General Electric (NYSE:GE) has finally given investors some faith that the conglomerate can, at long last, grow.
While companies throughout the world are cutting back and reporting losses, General Electric has announced that sales of high-priced items, like jet engines, gas turbines, energy infrastructure, and locomotives, are increasing.
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Company Chief Executive Jeff Immelt told analysts at an investor meeting in New York on September 27 to expect GE’s underlying industrial sales, excluding acquisitions and disposals, to rise 10 percent in 2012.
These gains will go along way to reverse the five-year long revenue decline that has plagued the company.
Until Immelt took office in 2001, former CEO Jack Welch built the modern company on massive acquisitions. Since Welch left the company, Immelt has drawn intense scrutiny: the divestitures he made during the financial crisis raised concerns over future profits, the company’s stock price dipped from approximately $40 per share when he took office to around $20 per share, and MarketWatch columnist Brett Arends called him a “disasters.”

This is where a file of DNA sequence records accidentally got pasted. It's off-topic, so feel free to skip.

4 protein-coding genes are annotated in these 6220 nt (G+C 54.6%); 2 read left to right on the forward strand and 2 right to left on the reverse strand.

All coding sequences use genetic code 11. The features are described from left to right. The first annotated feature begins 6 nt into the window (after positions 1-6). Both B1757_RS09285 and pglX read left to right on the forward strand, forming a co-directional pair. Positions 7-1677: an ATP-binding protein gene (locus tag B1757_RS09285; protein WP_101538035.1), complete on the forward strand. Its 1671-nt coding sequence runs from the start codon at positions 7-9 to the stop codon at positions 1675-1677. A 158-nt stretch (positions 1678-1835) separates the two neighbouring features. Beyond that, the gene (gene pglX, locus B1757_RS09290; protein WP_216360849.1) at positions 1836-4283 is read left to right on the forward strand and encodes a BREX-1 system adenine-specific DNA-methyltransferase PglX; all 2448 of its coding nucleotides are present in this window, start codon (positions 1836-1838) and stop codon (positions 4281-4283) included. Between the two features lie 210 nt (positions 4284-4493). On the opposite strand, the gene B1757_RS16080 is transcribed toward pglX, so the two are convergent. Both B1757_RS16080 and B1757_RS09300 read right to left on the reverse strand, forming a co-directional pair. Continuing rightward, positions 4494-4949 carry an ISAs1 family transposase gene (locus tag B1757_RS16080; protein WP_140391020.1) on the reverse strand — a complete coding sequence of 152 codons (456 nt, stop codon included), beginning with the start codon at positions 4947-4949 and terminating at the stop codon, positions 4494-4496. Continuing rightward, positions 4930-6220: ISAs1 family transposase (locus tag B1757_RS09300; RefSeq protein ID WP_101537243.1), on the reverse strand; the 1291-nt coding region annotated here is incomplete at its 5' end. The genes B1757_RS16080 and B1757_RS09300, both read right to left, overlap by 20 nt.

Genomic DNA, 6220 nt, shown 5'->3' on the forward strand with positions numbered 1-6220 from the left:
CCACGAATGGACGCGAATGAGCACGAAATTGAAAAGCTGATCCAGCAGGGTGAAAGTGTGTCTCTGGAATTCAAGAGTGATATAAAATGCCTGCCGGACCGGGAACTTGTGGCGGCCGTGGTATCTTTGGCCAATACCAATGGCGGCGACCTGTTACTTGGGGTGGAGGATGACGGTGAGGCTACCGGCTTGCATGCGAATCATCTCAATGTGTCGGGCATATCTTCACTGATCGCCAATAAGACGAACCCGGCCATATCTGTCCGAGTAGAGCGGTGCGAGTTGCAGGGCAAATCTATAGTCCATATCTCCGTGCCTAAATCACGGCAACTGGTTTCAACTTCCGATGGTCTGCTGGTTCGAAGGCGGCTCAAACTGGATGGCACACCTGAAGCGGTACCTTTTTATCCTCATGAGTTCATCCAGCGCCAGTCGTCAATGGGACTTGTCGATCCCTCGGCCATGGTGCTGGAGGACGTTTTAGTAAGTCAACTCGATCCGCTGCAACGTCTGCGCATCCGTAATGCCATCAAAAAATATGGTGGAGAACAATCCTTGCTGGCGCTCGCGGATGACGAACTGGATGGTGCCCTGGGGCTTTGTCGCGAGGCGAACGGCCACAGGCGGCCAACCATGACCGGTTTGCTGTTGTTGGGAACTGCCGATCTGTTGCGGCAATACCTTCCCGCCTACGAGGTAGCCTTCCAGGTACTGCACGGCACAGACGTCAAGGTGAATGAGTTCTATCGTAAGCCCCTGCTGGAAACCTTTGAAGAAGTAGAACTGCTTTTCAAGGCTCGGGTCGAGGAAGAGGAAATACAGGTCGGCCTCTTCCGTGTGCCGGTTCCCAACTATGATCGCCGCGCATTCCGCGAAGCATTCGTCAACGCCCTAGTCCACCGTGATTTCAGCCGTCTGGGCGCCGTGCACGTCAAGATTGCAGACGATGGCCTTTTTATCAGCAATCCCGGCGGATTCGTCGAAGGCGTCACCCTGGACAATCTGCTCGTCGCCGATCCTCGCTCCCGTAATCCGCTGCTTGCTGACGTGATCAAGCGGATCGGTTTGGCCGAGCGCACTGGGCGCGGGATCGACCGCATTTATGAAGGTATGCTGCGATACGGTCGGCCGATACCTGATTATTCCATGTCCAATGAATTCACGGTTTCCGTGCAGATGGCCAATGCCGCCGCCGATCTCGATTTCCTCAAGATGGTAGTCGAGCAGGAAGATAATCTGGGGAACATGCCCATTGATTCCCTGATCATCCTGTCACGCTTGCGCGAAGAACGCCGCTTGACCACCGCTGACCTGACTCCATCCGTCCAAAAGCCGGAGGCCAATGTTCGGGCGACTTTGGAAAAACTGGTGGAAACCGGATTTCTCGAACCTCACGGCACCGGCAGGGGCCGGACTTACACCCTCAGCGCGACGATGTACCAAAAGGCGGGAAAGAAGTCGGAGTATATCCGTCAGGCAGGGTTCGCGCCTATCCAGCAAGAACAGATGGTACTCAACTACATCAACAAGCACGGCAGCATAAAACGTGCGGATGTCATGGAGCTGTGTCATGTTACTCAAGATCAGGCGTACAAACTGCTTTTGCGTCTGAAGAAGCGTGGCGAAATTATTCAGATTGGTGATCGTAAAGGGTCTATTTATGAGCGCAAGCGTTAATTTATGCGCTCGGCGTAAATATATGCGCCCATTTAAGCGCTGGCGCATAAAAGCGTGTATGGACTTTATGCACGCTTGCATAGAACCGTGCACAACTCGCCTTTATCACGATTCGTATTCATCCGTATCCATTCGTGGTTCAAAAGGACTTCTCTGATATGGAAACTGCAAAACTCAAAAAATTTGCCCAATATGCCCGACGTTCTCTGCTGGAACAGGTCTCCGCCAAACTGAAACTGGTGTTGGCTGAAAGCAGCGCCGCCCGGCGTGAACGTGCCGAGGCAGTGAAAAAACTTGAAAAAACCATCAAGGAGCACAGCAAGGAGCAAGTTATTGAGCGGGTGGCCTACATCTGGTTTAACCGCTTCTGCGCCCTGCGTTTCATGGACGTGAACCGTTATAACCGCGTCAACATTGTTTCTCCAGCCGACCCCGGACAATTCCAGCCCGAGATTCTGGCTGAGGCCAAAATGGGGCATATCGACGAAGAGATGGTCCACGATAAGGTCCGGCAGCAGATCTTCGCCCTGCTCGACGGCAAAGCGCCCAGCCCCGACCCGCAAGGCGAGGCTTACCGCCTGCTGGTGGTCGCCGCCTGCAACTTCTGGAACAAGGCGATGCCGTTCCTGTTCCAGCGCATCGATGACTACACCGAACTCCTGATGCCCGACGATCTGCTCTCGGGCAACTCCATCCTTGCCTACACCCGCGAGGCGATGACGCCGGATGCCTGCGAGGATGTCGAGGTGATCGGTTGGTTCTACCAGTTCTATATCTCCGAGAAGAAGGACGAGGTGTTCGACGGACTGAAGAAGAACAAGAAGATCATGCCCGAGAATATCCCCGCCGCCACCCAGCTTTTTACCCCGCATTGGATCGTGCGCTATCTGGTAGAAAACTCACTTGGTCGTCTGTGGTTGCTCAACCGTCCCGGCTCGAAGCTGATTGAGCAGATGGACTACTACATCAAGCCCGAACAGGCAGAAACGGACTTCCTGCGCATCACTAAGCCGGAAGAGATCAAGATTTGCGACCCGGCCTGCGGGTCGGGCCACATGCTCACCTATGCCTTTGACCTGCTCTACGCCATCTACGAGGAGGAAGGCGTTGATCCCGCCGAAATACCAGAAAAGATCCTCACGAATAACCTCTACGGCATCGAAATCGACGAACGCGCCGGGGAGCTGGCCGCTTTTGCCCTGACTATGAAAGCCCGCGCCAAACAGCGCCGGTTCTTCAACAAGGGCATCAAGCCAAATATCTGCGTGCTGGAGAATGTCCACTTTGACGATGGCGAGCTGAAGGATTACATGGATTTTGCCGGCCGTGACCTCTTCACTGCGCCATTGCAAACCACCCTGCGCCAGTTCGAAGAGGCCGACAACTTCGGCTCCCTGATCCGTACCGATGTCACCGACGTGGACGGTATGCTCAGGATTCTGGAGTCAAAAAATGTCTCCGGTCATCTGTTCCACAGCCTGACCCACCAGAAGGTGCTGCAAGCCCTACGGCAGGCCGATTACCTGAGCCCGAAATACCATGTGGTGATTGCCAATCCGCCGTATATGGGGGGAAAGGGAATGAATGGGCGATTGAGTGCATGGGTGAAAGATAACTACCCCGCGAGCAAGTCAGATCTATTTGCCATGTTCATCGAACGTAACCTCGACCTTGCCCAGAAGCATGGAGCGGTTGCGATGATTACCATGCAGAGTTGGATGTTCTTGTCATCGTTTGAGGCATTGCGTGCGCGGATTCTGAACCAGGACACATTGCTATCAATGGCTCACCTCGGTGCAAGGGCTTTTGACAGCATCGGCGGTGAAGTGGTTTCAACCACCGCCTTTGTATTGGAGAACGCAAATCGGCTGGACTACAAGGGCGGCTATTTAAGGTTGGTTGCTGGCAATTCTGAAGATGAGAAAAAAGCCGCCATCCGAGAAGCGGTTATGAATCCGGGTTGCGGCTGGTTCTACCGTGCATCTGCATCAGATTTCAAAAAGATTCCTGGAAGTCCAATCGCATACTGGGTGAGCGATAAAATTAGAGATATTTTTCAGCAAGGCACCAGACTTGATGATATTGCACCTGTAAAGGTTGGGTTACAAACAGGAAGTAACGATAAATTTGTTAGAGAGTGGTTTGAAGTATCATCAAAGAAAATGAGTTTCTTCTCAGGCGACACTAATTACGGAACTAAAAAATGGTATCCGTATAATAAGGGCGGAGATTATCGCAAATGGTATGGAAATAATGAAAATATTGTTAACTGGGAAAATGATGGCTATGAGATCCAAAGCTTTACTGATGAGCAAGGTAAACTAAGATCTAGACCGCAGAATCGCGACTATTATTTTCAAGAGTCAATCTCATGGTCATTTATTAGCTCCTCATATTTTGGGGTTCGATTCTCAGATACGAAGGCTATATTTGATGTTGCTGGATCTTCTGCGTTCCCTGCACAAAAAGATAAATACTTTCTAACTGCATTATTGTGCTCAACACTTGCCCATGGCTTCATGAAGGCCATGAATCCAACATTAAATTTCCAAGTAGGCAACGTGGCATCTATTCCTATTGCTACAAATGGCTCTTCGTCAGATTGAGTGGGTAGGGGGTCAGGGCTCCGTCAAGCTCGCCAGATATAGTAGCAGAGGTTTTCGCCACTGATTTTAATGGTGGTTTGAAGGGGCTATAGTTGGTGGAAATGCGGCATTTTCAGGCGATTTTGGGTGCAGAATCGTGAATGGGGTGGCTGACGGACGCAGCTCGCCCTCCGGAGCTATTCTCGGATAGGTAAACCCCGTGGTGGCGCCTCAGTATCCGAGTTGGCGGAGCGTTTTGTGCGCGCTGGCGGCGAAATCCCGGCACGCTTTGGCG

However, analysts are betting that the companies expansive industrial portfolio and deep pockets will finally buy growth for General Electric’s shares.
Immelt has spent his ten plus years as CEO making the company more diversified and less volatile. In addition to the large, gas power turbines that made GE an industry leader decades ago, the company now sells wind turbines, smart grid systems, and oil and gas technology. He cut the stock’s dividend, which earned him the ire of investors, in favor of increasing research and development spending well above the company’s traditional levels. These changes have resulted in 12 new jet airplane engines this decade.
Revenues are up in all of General Electrics industrial segments this year, which has helped shares gain value this year. The company has already promised to buy back shares and raise dividends.
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